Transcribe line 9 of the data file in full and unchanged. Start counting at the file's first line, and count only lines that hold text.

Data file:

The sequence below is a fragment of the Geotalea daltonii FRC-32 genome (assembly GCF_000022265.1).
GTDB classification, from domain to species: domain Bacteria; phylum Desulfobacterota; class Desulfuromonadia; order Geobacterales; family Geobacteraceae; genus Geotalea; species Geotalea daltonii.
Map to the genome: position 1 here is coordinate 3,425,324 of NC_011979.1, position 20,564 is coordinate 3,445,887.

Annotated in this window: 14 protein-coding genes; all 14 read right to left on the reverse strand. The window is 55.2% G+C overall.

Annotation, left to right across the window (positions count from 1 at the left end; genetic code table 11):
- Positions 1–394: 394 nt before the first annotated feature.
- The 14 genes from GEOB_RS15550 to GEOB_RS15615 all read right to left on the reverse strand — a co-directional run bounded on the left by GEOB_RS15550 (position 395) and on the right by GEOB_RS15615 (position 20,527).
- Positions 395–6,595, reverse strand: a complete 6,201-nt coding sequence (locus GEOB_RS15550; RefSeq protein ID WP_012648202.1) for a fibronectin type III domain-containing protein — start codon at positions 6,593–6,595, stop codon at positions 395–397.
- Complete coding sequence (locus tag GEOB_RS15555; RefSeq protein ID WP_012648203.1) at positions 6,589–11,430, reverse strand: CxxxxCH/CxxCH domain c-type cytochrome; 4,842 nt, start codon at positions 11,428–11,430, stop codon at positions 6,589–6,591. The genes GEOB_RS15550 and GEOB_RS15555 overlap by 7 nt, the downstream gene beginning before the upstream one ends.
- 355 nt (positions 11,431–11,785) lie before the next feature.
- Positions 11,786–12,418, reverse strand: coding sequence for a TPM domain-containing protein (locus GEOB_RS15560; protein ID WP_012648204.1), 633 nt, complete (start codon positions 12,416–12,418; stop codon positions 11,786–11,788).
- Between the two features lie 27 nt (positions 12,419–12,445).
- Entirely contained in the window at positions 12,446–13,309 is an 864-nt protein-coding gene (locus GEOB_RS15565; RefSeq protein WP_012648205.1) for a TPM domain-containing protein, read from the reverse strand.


- Complete coding sequence (locus tag GEOB_RS15555; RefSeq protein ID WP_012648203.1) at positions 6,589–11,430, reverse strand: CxxxxCH/CxxCH domain c-type cytochrome; 4,842 nt, start codon at positions 11,428–11,430, stop codon at positions 6,589–6,591. The genes GEOB_RS15550 and GEOB_RS15555 overlap by 7 nt, the downstream gene beginning before the upstream one ends.